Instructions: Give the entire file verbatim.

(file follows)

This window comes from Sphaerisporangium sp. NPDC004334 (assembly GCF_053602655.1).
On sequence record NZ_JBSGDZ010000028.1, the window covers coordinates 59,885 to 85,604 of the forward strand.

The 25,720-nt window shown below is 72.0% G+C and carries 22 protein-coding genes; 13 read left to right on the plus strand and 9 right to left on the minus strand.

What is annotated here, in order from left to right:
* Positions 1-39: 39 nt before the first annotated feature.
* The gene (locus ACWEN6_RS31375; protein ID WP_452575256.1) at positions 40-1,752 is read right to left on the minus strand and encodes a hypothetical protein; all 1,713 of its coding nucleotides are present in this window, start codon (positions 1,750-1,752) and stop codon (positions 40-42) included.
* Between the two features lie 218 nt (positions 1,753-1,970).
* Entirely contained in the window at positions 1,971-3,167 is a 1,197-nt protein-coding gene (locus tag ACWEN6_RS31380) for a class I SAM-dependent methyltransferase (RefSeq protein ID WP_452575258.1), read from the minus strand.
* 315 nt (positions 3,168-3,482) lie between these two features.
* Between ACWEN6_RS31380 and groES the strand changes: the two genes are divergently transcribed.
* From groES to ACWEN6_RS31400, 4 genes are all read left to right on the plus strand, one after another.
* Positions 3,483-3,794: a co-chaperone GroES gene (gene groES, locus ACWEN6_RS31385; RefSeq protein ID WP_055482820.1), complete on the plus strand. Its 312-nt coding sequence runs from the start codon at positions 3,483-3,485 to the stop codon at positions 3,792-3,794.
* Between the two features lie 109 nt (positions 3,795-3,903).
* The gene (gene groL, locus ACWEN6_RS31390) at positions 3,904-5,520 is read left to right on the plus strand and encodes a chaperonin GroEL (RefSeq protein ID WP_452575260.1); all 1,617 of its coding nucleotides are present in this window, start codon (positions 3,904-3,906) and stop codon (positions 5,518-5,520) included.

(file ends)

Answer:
This window comes from Sphaerisporangium sp. NPDC004334 (assembly GCF_053602655.1).
On sequence record NZ_JBSGDZ010000028.1, the window covers coordinates 59,885 to 85,604 of the forward strand.

The 25,720-nt window shown below is 72.0% G+C and carries 22 protein-coding genes; 13 read left to right on the plus strand and 9 right to left on the minus strand.

What is annotated here, in order from left to right:
* Positions 1-39: 39 nt before the first annotated feature.
* The gene (locus ACWEN6_RS31375; protein ID WP_452575256.1) at positions 40-1,752 is read right to left on the minus strand and encodes a hypothetical protein; all 1,713 of its coding nucleotides are present in this window, start codon (positions 1,750-1,752) and stop codon (positions 40-42) included.
* Between the two features lie 218 nt (positions 1,753-1,970).
* Entirely contained in the window at positions 1,971-3,167 is a 1,197-nt protein-coding gene (locus tag ACWEN6_RS31380) for a class I SAM-dependent methyltransferase (RefSeq protein ID WP_452575258.1), read from the minus strand.
* 315 nt (positions 3,168-3,482) lie between these two features.
* Between ACWEN6_RS31380 and groES the strand changes: the two genes are divergently transcribed.
* From groES to ACWEN6_RS31400, 4 genes are all read left to right on the plus strand, one after another.
* Positions 3,483-3,794: a co-chaperone GroES gene (gene groES, locus ACWEN6_RS31385; RefSeq protein ID WP_055482820.1), complete on the plus strand. Its 312-nt coding sequence runs from the start codon at positions 3,483-3,485 to the stop codon at positions 3,792-3,794.
* Between the two features lie 109 nt (positions 3,795-3,903).
* The gene (gene groL, locus ACWEN6_RS31390) at positions 3,904-5,520 is read left to right on the plus strand and encodes a chaperonin GroEL (RefSeq protein ID WP_452575260.1); all 1,617 of its coding nucleotides are present in this window, start codon (positions 3,904-3,906) and stop codon (positions 5,518-5,520) included.